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Your retirement plan might be harming the planet. How can you stop that?

Updated: Jul 3



Many of us understand the ethics of fast fashion and fair trade tea, but how often have we stepped back and thought about where our super is being invested? Likely, never.


Superannuation can be a daunting topic — the simplest option is often to leave it with our employer. Set it once and let it become a case of out of sight out of mind. If this sounds like you, you’re not alone (have a look here to learn the basics). A report from the Australian Government in 2018 found that only 1 in 10 Australian's had a very good understanding of where their funds were being invested and up to 30% of members had no understanding of the different investment options available to them.



Many Australians lack understanding of superannuation

Source: Superannuation: Assessing Efficiency and Competitiveness, Productivity Commission - Australian Government, 2018


So why is this a problem?


Your super is being poured into investments that have real-world impacts, and most of us don’t know where our money is going. So why should we be worried?

Super funds are notoriously bad at cleaning up their act. One study done by Market Forces found that 82% of Australian super funds are at risk of legal action over climate failure. Every year, hundreds of millions of dollars are being poured into some of Australia’s dirtiest companies. Without paying close attention, this can be a detriment to ourselves, society, and our environment.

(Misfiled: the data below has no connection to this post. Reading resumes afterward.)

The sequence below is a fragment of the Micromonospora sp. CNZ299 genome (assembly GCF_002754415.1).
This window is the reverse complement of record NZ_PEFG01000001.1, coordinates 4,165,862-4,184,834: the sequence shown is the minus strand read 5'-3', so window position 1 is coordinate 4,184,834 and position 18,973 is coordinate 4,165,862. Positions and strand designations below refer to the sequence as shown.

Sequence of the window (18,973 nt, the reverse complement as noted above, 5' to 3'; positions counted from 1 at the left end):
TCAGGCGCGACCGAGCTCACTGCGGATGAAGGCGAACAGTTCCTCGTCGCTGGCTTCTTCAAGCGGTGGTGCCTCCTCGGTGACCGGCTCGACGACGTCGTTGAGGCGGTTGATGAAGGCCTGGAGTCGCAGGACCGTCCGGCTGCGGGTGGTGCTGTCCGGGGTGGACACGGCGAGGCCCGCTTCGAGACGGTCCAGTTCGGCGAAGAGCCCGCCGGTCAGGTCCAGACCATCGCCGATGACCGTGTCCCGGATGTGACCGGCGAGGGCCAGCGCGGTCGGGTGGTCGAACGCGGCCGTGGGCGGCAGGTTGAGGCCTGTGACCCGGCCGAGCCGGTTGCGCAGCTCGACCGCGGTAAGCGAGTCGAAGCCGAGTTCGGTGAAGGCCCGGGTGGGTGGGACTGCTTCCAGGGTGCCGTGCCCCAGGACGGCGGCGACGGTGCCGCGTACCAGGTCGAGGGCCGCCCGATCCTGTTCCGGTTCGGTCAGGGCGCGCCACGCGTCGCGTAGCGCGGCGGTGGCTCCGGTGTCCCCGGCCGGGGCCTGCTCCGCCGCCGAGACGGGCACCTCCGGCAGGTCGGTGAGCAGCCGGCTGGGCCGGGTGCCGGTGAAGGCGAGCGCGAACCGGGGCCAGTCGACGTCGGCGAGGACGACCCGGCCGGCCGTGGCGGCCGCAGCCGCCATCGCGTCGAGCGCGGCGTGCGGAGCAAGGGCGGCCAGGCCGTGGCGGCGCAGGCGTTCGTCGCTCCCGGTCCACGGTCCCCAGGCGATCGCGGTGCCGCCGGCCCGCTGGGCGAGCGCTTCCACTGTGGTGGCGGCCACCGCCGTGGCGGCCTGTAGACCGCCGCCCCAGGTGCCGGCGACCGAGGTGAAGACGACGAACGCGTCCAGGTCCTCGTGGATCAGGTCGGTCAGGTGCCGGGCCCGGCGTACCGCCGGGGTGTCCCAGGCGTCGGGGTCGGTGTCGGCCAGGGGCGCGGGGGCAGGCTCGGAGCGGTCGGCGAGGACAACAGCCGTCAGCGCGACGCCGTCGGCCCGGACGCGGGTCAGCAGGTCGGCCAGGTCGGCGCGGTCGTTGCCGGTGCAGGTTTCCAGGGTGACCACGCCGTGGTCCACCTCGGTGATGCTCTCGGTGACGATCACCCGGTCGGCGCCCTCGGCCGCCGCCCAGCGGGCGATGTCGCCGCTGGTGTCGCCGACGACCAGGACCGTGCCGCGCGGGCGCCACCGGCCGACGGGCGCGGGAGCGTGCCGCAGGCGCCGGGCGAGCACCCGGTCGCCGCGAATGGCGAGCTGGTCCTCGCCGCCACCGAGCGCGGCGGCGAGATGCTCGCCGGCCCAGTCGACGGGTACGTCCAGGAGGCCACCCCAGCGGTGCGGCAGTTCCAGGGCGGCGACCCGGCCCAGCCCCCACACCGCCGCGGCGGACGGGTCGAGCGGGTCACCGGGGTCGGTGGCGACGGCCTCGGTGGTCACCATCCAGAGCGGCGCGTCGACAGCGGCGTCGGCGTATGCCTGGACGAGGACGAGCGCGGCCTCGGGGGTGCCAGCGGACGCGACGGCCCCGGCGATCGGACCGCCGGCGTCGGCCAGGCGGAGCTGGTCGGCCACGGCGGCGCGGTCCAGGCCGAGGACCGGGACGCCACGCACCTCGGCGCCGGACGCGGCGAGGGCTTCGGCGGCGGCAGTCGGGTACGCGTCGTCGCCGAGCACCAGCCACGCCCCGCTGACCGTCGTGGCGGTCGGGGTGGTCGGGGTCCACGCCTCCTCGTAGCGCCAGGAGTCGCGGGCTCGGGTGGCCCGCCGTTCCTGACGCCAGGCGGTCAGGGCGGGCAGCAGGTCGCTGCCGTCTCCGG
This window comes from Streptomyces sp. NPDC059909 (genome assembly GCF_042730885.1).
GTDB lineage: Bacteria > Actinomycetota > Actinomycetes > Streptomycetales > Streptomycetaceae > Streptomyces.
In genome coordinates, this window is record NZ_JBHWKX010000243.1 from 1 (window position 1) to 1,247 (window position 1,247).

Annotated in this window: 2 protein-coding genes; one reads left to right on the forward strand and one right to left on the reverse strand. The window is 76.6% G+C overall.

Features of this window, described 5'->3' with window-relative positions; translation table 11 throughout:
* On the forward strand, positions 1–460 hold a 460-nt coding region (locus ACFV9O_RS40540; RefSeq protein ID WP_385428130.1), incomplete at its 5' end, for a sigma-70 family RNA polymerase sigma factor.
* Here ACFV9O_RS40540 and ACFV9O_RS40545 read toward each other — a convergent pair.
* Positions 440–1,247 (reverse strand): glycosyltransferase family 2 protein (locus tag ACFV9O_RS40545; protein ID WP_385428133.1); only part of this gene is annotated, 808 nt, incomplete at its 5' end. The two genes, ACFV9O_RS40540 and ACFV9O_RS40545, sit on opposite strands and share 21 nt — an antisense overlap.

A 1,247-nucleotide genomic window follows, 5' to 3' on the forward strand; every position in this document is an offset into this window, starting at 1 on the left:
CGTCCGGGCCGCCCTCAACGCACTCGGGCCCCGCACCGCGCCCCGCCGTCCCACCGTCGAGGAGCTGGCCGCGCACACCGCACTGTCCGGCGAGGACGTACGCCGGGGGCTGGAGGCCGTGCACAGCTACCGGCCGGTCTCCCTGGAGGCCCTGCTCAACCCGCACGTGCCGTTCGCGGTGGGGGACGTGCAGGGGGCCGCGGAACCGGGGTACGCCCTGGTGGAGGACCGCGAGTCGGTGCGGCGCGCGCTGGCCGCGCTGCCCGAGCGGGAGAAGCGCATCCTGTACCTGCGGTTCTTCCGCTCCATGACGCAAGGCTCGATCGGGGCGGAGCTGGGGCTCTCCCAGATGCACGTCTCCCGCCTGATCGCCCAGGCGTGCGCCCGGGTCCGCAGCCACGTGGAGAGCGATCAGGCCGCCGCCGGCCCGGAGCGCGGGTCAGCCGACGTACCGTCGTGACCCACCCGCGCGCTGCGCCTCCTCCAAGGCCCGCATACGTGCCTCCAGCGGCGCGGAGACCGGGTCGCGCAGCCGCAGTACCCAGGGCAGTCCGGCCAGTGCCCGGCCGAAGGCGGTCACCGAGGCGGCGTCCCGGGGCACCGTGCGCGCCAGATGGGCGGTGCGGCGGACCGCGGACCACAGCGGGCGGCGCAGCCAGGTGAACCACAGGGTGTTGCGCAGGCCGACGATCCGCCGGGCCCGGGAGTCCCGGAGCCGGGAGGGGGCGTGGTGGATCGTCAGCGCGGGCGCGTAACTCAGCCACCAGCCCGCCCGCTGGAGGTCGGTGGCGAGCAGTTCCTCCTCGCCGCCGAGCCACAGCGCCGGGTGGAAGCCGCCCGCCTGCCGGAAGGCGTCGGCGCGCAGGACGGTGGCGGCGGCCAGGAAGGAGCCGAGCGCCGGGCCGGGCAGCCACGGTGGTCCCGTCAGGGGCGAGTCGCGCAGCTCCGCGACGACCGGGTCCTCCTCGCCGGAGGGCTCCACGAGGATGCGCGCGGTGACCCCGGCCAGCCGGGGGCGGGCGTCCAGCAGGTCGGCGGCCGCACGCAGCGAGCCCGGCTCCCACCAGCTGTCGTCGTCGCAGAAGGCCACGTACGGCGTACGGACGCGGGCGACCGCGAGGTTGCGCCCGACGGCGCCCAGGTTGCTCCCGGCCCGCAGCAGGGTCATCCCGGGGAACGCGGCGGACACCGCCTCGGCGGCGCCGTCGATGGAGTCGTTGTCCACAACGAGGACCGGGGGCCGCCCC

This article is a simple guide to finding sustainable super options and ensuring your retirement plan contributes towards a sustainable, cleaner, and safer future.


So what is “sustainable” super?


Sustainable super means that your money is being invested with an explicit focus on the consequences of that investment. This means each investment is generally screened with environmental, social, and governance lenses. This is also referred to as ESG investing, where the Superannuation investment team considers the social, environmental, and governance credentials of a company they select in their portfolio. Avoiding investment into fossil fuels (coal, oil, and gas), weapons, tobacco, logging, animal cruelty, and companies that are implicated in human rights abuses and worker exploitation. Examples of sustainable investments include renewable energy, recycling, education, hospitals, and aged care.


How can I navigate the different options and make a choice?


Research. Research. Research. It’s critical to put aside some time to thoroughly research your options and understand which super works best for you. Below are several tips to navigate your research.

  1. Check out comparison sites. Canstar, Chant West, Morningstar, RateCity, SelectingSuper are useful platforms that can guide you in your research. However, whilst comparison websites can be useful, they are businesses and may make money through promoted links. They may not cover all your options and might promote some super funds who pay to be featured - take any ranking with a grain of salt!